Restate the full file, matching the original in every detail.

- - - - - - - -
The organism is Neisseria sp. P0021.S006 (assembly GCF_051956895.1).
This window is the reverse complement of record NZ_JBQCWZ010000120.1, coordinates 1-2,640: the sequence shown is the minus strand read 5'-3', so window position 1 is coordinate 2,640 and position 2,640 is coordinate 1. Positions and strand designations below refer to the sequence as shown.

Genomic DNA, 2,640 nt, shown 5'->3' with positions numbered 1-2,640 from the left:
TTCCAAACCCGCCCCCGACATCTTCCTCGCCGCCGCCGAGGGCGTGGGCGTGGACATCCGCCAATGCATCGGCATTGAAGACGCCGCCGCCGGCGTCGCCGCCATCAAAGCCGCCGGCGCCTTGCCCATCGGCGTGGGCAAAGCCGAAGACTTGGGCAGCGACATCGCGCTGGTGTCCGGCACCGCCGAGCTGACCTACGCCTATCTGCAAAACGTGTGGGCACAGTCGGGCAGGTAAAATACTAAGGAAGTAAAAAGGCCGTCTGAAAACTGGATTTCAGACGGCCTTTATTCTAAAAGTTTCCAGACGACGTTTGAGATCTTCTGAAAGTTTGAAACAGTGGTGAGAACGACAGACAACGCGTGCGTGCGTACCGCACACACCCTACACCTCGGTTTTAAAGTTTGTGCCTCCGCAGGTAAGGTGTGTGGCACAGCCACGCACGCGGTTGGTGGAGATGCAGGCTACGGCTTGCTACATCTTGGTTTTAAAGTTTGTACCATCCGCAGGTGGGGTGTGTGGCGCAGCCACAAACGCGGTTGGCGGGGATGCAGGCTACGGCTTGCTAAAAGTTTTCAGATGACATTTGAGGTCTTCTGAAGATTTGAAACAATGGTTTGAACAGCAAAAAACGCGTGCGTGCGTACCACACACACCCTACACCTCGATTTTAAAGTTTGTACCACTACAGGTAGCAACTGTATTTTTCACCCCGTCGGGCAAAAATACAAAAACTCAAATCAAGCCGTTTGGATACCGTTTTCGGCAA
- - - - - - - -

The organism is Neisseria sp. P0021.S006 (assembly GCF_051956895.1).
This window is the reverse complement of record NZ_JBQCWZ010000120.1, coordinates 1-2,640: the sequence shown is the minus strand read 5'-3', so window position 1 is coordinate 2,640 and position 2,640 is coordinate 1. Positions and strand designations below refer to the sequence as shown.

Genomic DNA, 2,640 nt, shown 5'->3' with positions numbered 1-2,640 from the left:
TTCCAAACCCGCCCCCGACATCTTCCTCGCCGCCGCCGAGGGCGTGGGCGTGGACATCCGCCAATGCATCGGCATTGAAGACGCCGCCGCCGGCGTCGCCGCCATCAAAGCCGCCGGCGCCTTGCCCATCGGCGTGGGCAAAGCCGAAGACTTGGGCAGCGACATCGCGCTGGTGTCCGGCACCGCCGAGCTGACCTACGCCTATCTGCAAAACGTGTGGGCACAGTCGGGCAGGTAAAATACTAAGGAAGTAAAAAGGCCGTCTGAAAACTGGATTTCAGACGGCCTTTATTCTAAAAGTTTCCAGACGACGTTTGAGATCTTCTGAAAGTTTGAAACAGTGGTGAGAACGACAGACAACGCGTGCGTGCGTACCGCACACACCCTACACCTCGGTTTTAAAGTTTGTGCCTCCGCAGGTAAGGTGTGTGGCACAGCCACGCACGCGGTTGGTGGAGATGCAGGCTACGGCTTGCTACATCTTGGTTTTAAAGTTTGTACCATCCGCAGGTGGGGTGTGTGGCGCAGCCACAAACGCGGTTGGCGGGGATGCAGGCTACGGCTTGCTAAAAGTTTTCAGATGACATTTGAGGTCTTCTGAAGATTTGAAACAATGGTTTGAACAGCAAAAAACGCGTGCGTGCGTACCACACACACCCTACACCTCGATTTTAAAGTTTGTACCACTACAGGTAGCAACTGTATTTTTCACCCCGTCGGGCAAAAATACAAAAACTCAAATCAAGCCGTTTGGATACCGTTTTCGGCAA